RUSALKA | London, Royal Opera House

Dvořák’s 1901 opera, which he called a “lyric fairy tale”, has only been fully staged once before in the Royal Opera’s history, for six performances in 2012. This new production, created and directed by Natalie Abrahami and Ann Yee, uses traditional staging and design (Chloe Lamford, Annemarie Woods), in a significant tonal contrast from 2012’s new-money-trash aesthetic.

The Czech fairy tale is better known to Britons in its Danish incarnation as The Little Mermaid. Presenting the eponymous water sprite (Asmik Grigorian) and her father (Aleksei Isaev) as traditionally ethereal beings, within the realistic, natural setting of a mysterious woodland pool, the focus is on presenting the opera’s story accurately, rather than any underlying symbolism.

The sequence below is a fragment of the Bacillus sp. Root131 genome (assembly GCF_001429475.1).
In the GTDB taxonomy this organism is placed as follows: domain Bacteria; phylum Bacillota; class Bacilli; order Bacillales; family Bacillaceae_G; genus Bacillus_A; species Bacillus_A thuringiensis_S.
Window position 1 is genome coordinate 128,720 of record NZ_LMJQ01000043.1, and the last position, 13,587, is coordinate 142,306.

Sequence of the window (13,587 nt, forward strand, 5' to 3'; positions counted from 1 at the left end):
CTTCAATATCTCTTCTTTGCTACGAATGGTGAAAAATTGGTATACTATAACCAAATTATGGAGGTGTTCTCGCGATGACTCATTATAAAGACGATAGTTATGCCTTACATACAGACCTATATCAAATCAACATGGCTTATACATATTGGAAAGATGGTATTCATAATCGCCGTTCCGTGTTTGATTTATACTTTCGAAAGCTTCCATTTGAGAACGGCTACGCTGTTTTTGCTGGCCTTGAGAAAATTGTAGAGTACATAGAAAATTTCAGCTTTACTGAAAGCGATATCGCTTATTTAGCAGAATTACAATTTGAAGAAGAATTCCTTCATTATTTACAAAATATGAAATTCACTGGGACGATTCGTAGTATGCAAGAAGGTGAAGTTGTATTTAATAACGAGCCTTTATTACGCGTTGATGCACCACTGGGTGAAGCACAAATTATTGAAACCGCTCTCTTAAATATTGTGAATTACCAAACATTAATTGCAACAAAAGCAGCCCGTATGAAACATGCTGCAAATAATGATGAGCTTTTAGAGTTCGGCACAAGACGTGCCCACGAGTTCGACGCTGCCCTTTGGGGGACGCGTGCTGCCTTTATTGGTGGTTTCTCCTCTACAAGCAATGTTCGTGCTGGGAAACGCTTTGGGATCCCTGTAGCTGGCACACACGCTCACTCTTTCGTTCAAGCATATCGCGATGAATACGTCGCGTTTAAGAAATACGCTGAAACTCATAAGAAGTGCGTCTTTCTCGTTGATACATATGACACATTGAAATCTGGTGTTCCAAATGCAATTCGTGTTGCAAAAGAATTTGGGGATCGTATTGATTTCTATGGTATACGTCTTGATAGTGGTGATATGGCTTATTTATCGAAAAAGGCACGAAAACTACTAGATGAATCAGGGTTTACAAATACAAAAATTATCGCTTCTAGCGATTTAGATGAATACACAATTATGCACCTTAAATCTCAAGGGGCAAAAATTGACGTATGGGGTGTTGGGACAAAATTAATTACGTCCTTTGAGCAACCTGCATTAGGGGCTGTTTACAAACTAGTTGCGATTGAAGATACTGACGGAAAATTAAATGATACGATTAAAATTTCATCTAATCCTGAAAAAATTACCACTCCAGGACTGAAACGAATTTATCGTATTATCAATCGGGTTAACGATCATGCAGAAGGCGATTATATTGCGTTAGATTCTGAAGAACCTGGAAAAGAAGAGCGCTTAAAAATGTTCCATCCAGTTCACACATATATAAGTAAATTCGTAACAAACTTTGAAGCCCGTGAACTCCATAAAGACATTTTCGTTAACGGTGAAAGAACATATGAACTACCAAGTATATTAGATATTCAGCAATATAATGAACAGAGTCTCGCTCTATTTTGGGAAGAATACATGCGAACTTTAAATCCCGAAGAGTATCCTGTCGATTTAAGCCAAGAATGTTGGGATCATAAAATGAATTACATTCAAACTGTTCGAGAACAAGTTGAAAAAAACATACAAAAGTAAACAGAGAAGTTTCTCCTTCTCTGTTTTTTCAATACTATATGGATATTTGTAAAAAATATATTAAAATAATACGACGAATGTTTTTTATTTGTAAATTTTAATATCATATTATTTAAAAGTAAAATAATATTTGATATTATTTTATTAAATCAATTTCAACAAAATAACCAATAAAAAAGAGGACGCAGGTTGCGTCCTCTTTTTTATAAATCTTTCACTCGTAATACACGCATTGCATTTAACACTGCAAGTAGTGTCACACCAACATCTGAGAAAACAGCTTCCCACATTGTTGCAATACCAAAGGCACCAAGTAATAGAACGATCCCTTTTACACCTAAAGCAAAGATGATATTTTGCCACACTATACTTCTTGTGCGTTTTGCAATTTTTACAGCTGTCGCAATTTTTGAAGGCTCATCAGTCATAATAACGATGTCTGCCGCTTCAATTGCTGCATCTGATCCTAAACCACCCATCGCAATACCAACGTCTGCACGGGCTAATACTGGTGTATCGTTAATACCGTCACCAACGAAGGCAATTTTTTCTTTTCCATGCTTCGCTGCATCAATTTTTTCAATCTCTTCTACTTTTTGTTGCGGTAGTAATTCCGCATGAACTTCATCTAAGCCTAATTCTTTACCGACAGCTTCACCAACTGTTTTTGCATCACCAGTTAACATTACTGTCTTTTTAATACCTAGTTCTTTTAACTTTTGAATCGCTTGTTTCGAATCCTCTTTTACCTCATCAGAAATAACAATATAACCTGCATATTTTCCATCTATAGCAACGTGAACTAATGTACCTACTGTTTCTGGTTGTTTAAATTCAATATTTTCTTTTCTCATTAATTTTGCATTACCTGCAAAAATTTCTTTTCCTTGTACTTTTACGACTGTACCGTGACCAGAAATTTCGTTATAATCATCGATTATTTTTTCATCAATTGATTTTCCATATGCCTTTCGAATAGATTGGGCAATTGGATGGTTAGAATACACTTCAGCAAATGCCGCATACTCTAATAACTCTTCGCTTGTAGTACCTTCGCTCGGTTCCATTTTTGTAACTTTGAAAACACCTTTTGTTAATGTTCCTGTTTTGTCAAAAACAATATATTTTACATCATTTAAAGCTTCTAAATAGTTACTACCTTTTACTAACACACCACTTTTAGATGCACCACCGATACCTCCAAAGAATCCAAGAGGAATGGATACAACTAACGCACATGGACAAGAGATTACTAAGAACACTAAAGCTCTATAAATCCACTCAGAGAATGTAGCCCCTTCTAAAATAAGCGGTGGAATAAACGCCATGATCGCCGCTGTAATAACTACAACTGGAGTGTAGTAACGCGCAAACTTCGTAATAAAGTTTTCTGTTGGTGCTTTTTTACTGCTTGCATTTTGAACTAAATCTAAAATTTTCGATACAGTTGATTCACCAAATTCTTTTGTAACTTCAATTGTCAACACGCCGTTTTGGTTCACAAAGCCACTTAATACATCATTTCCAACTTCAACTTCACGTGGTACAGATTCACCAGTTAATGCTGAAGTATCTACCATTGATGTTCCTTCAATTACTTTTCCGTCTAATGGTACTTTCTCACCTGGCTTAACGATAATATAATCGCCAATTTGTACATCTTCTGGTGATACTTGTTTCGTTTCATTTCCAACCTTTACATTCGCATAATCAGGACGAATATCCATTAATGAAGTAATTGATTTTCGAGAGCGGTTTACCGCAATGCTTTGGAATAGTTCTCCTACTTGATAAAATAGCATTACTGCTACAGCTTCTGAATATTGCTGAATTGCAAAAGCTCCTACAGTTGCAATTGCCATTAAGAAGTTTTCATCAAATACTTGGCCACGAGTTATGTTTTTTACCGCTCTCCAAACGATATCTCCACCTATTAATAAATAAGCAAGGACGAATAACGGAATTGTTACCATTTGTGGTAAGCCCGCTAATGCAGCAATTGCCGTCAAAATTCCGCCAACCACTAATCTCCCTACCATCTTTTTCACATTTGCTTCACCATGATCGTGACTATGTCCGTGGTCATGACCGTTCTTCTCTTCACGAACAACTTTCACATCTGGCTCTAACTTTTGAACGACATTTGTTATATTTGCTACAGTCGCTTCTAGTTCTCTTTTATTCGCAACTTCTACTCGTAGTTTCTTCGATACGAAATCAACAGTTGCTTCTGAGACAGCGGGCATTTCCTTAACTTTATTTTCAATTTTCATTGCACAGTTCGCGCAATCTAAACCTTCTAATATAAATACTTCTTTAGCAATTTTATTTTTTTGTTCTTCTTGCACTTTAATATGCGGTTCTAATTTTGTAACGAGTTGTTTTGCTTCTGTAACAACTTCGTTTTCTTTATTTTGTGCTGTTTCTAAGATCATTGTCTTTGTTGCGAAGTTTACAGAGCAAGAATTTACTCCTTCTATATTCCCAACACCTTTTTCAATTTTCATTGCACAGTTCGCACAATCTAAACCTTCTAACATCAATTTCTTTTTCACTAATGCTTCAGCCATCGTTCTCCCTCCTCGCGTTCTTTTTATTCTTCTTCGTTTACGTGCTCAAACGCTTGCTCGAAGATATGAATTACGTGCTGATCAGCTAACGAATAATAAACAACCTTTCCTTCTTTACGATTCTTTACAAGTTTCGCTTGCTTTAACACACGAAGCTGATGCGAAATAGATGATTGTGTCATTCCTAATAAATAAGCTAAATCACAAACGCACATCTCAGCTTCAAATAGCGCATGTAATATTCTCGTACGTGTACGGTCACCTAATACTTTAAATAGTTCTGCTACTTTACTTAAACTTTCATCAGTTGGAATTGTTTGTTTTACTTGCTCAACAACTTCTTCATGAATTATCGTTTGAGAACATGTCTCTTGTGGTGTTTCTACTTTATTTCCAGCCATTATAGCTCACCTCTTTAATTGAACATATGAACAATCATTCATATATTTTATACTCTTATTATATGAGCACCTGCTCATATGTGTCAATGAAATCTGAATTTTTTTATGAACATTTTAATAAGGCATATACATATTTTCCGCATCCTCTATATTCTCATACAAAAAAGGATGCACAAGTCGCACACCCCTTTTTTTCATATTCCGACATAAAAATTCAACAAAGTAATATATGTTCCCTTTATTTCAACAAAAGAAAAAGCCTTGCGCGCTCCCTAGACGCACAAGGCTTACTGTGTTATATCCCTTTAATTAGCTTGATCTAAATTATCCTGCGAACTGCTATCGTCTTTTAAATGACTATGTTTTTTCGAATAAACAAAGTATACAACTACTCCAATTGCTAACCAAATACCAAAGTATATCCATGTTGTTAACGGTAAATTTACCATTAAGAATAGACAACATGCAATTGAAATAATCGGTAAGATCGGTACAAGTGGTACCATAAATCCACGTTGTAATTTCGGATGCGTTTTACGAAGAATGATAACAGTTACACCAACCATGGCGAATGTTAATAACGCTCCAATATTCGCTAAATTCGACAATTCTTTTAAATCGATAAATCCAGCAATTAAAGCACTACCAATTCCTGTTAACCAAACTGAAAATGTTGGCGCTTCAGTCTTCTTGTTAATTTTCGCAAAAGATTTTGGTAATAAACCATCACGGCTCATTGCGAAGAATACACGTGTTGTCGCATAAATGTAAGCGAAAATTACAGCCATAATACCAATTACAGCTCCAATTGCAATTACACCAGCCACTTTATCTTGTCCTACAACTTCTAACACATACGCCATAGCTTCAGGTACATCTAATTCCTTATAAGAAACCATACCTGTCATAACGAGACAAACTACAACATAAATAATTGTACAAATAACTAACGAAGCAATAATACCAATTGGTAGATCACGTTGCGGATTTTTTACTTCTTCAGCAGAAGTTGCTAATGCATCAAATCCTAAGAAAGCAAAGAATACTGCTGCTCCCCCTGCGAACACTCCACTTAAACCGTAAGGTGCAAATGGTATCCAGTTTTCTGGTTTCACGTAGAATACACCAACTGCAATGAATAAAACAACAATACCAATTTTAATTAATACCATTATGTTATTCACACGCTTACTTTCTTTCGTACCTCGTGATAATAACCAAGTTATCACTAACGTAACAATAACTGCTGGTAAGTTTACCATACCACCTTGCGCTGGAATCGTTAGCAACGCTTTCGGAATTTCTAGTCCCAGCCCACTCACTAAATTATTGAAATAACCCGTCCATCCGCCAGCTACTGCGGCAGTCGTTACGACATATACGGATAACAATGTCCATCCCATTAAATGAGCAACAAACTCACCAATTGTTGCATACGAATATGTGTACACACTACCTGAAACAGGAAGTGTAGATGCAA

Weirdly, this is the complete opposite of the directors’ intentions, who claim to have created a “poetic” and “contemporary” staging, in which Rusalka is a symbol for our planet’s oceans, and the Prince (David Butt Philip) is a symbol for humanity’s mistreatment of them. Keen-eyed audiences who watched the Royal Opera’s accompanying Insights programme may spot a blink-and-you’ll-miss-it moment in the second act where one courtly guest pours a substance that looks like crude oil, which appears to have polluted the woodland pool in the third act. Otherwise, this staging seems about as concerned with ecology as Disney’s The Little Mermaid.

Musically, the cast are superb – Aleksei Isaev’s menacing, full-bodied baritone is worth the price of admission alone. And the four-hour tale whips by thanks to pacy and energised conducting by Semyon Bychkov, which brings out the theatricality of the score. While technically a failure in the eyes of the directors, the opera itself is success.

Playing at London’s Royal Opera House 21 February – 7 March 2023.

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